The RCP, which essentially consists of a processor, radios, specialized software, and an antenna, is an appealing way to connect remote areas that otherwise would go without the Internet, says Galinovsky. Wireless satellite connections are expensive, he points out. And it's impractical to wire up some villages in Asian and African countries. "You can't lay cable," he says. "It's difficult, expensive, and someone is going to pull it up out of the ground to sell it."
Already, Intel has installed and tested the hardware in India, Panama, Vietnam, and South Africa. Later this year, the company will sell the device in India, with a target price below $500. The point-to-point technology will require two nodes, which could provide "full back-end infrastructure" for less than $1,000, Galinovsky says.
One node is usually installed at the edge of an urban area, wired to a local-area network cable, he explains. Using a directional antenna, the device shoots data to a receiving antenna as far as 60 miles away. Any farther away, and the system encounters problems due to the curvature of the earth. Practically, most links will be set up less than 30 miles away from one another. Once a node is installed in a village, the connection can be dispersed using standard cables and wireless routers, Galinovsky says.
There is nothing particularly innovative in the antenna technology and the router hardware, he says. The trick, he explains, comes in the software that the radios use to communicate with each other. "If you take standard Wi-Fi and focus it," Galinovsky says, "you can't get past a few kilometers." The reason is that one radio will send out data and wait for an acknowledgment from the other radio that the data was received. If the transmitting radio doesn't receive the acknowledgment in a certain amount of time, it will assume that the data was lost, and it will resend it.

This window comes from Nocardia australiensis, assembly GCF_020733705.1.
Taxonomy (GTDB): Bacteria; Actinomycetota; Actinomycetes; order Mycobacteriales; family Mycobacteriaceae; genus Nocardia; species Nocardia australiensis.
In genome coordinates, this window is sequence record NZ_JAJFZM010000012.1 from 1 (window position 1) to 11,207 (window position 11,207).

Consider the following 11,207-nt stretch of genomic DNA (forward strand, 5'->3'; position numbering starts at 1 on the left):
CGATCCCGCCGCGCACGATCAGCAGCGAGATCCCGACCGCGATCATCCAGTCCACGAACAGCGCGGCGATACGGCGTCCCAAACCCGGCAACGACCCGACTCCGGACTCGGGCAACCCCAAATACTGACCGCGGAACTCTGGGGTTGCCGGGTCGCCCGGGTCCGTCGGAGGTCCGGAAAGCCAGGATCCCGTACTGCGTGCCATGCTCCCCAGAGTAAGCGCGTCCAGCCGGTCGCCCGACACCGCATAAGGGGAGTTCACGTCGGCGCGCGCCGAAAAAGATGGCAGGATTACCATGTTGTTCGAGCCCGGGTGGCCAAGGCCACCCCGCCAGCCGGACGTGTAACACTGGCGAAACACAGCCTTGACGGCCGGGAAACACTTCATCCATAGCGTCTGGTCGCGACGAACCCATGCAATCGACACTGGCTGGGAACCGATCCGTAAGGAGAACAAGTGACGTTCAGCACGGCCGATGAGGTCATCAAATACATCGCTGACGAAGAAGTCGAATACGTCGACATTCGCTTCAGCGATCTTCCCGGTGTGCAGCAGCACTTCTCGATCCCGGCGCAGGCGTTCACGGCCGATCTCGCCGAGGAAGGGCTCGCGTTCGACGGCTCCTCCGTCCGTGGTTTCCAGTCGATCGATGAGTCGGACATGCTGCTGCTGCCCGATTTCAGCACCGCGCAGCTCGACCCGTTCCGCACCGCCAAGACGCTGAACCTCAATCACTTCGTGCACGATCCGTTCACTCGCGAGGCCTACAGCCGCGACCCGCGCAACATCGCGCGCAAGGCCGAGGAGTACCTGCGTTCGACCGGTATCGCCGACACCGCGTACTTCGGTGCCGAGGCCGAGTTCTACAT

Intel's RCP platform rewrites the communication rules of Wi-Fi radios. Galinvosky explains that the software creates specific time slots in which each of the two radios listens and talks, so there's no extra data being sent confirming transmissions. "We're not taking up all the bandwidth waiting for acknowledgments," he says. Since there is an inherent trade-off between the amount of available bandwidth and the distance that a signal can travel, the more bandwidth is available, the farther a signal can travel. (See a video with a technical explanation of the RCP here.)
Importantly, the devices require relatively little power. Running two or three radios in a link, Galinvosky says, requires about five to six watts. This makes it possible to power the radios using solar energy.
The Intel project and forthcoming product "sound like a huge step forward" in terms of usable bandwidth over long-range lengths, says Deborah Estrin, professor of computer science at the University of California, Los Angeles. Estrin develops technology for sensor networks in remote areas that monitor seismic activity, among other things. She says that these sensors are spread out over large areas and need to transmit large amounts of data. Previous low-power, inexpensive wireless communication technologies could only stretch a few kilometers, she says. "What's important is that Intel is getting much longer distances."
Galinvosky says that the RCP is alluring to markets beyond India. "We're seeing a lot of interest in the industry," he says. "Every time we talk about this, they say, 'We need this yesterday.'"